I have a new plan. I'm really not a planner, so this is a surprise to me as well. It's related to food. Anyone who knows me knows that I like food. This makes any sort of diet rather difficult because I'm either hungry all the time or I want whatever food I can't have. A few months ago I joined Weight Watchers online thinking that would be a good way to be more aware of what I eat and how much, it's not a set diet so I thought it would fit right in with my love of food. I could eat whatever I want, if I ate something "bad" I would just have to eat more fruits and veggies (most of them have 0 points) and less other things.It sort of worked, but I discovered a few problems. The first of which is the fact that my schedule does not follow the traditional 24 hour periods people like to call "days." I tried several different ways of tracking meals from putting them on whatever day I ate them on, to keeping them on the same day if I hadn't been to bed yet. None of it really worked. Even when I knew I wasn't eating "too much," it seemed that WW was telling me I was. My other problem with it was the way points are calculated. Other than the fact that (most) fruits and veggies have zero points, there is no incentive to eat high quality, nutritious food. The focus is on low-carb, low-fat, high protein, high fiber foods. A Yoplait Light yogurt is worth 3 WW points, the same as 1/4 of a raw avocado. Low-fat, low-calorie (and thus full of ingredients you've never heard of) salad dressing is worth fewer points than homemade oil and vinegar dressing (two ingredients, oil...and vinegar). Here's the nutritional breakdown of the two foods from nutritiondata.com (I couldn't find Yoplait yogurt, but the Breyer's is very similar, it has slightly more sugar and more protein): The ingredients in the yogurt are - Cultured Pasteurized Grade A Non-Fat Fat Milk, Blueberries, High Fructose Corn Syrup, Modified Cornstarch, Whey Protein Concentrate, Kosher Gelatin, Natural Flavor, Tricalcium Phosphate, Citric Acid, Aspartame, Potassium Sorbate added to maintain freshness, RED #40, Vitamin A Acetate, BLUE #1, Vitamin D3. Don't worry, I have a point. Nutritionally, the avocado is better. It has a MUCH lower glycemic index (here's some info on what the GI means) and it only has one ingredient...avocado. The yogurt, however, has all kinds of filler ingredients aren't really necessary. I started feeling like WW was causing me to make poor choices just to stay under my daily points value (it's really hard to eat 1/4 of an avocado, and did I forget to mention the fat in them is GOOD fat?). So that got me thinking, rather than be on a "diet" maybe I should just eat good, nutritious food. This concept is not new. It's called "clean eating." The idea behind it is that you eat food that is made from real (identifiable) ingredients and stay away from processed foods. I don't eat a lot of processed foods to begin with, but things as simple as bread have all kinds of things that don't belong in bread. My friend Court (from Living the Fit Life) has being doing this for awhile. So, I borrowed "The Eat-Clean Diet" book by Tosca Reno from her to see what the experts were saying.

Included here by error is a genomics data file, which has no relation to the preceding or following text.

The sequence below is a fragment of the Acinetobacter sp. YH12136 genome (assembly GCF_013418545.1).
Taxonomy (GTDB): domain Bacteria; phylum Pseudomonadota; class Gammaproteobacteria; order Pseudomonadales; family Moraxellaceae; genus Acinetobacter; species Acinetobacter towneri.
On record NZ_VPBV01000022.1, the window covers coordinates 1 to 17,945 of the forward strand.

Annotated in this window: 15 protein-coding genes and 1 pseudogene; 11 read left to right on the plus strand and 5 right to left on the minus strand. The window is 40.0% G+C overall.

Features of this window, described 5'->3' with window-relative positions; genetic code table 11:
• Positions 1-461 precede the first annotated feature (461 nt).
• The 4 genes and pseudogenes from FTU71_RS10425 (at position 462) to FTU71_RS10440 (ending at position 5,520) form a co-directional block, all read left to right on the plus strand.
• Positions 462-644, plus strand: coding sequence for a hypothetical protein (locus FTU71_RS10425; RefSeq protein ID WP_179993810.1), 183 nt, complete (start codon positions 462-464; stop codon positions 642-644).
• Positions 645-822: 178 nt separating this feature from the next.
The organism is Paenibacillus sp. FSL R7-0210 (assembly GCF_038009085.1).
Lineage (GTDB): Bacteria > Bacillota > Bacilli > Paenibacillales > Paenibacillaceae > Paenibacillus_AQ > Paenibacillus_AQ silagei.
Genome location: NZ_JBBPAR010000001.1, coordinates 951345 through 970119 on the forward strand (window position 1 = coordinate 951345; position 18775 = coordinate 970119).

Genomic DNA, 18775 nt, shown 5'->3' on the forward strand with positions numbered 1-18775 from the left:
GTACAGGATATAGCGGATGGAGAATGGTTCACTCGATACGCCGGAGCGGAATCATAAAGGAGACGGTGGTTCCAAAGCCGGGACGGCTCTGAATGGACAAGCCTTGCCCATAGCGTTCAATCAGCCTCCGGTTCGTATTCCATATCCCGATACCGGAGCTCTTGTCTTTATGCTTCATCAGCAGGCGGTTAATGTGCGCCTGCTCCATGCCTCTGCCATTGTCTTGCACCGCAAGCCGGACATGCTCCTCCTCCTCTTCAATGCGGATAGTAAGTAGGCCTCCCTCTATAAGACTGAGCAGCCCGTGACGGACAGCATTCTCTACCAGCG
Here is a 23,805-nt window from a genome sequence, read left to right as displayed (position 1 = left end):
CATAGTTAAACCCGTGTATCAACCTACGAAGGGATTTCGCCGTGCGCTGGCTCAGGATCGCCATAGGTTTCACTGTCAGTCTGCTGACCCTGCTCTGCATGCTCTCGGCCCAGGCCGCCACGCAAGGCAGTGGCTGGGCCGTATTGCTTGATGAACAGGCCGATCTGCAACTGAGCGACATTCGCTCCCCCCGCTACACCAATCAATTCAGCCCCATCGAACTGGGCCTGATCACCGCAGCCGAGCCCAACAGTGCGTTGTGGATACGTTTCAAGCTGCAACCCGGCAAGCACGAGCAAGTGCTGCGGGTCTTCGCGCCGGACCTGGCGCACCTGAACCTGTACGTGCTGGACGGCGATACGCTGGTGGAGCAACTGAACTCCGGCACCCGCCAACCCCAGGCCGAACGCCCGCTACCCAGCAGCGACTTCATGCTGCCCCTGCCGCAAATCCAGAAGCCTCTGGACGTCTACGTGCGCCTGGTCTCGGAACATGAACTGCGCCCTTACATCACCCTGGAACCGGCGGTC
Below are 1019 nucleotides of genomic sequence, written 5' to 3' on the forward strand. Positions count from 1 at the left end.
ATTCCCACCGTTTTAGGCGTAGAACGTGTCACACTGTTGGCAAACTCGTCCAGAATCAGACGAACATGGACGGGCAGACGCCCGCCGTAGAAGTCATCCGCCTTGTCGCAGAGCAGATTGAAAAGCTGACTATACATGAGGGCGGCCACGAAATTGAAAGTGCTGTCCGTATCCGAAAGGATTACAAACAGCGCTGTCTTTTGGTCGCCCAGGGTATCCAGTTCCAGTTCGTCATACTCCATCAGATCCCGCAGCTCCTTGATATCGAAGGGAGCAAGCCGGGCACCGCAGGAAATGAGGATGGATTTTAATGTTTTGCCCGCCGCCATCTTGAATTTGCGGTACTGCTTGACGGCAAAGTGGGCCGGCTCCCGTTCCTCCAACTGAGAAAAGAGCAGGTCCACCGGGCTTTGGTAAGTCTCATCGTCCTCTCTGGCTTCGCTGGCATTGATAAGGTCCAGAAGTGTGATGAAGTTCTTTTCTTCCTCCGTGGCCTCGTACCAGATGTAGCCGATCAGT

Image courtesy of amazon.com
Here are the basics: *Eat a complex carb and a lean protein at every meal/snack *Eat six small meals every day *Eat breakfast every day *Eat 2-3 servings of healthy fats every day (AVOCADOS!!) *Drink lots of water *Eat lots of fruits and veggies *Adhere to proper portion sizes. She says to avoid processed foods, white flour, sugar, preservatives, artificial sugars, saturated and trans-fat, and don't super-size your portions. I'm not one to believe these kinds of things will really work. Especially these days when people are all about losing weight without any work. I know it doesn't work that way. For me, this is more about thinking twice about what I put into my body. Especially since I've been sick for two weeks and I eat a lot of junk at work because it looks good at the time (I'm beginning to wonder if the two are related). Here are a few things I've done to adapt these ideas to fit into my goals and lifestyle: *I started sweetening my coffee with honey instead of sugar or sugar-free syrup...but I still put half and half in it (real half and half, not the fat free stuff...it's got too many ingredients...real half and half has two...milk and cream). *I am trying out some sprouted grain bread, it's made without flour - more nutrition, less "non-food" ingredients. So far so good. *I've started reading the ingredients on packaged foods before I eat them. I don't eat a lot of these to begin with, so it's not hard. *I found new protein bars that only have 4 ingredients Really that's about it. So far, after two days, I have yet to be hungry or crave something that I can't eat (or that I am unable to find an acceptable alternative to). I'll keep you all posted about how this is working out. And don't worry, if I miraculously lose 10 lbs. just from changing my food choices...I WILL let you know!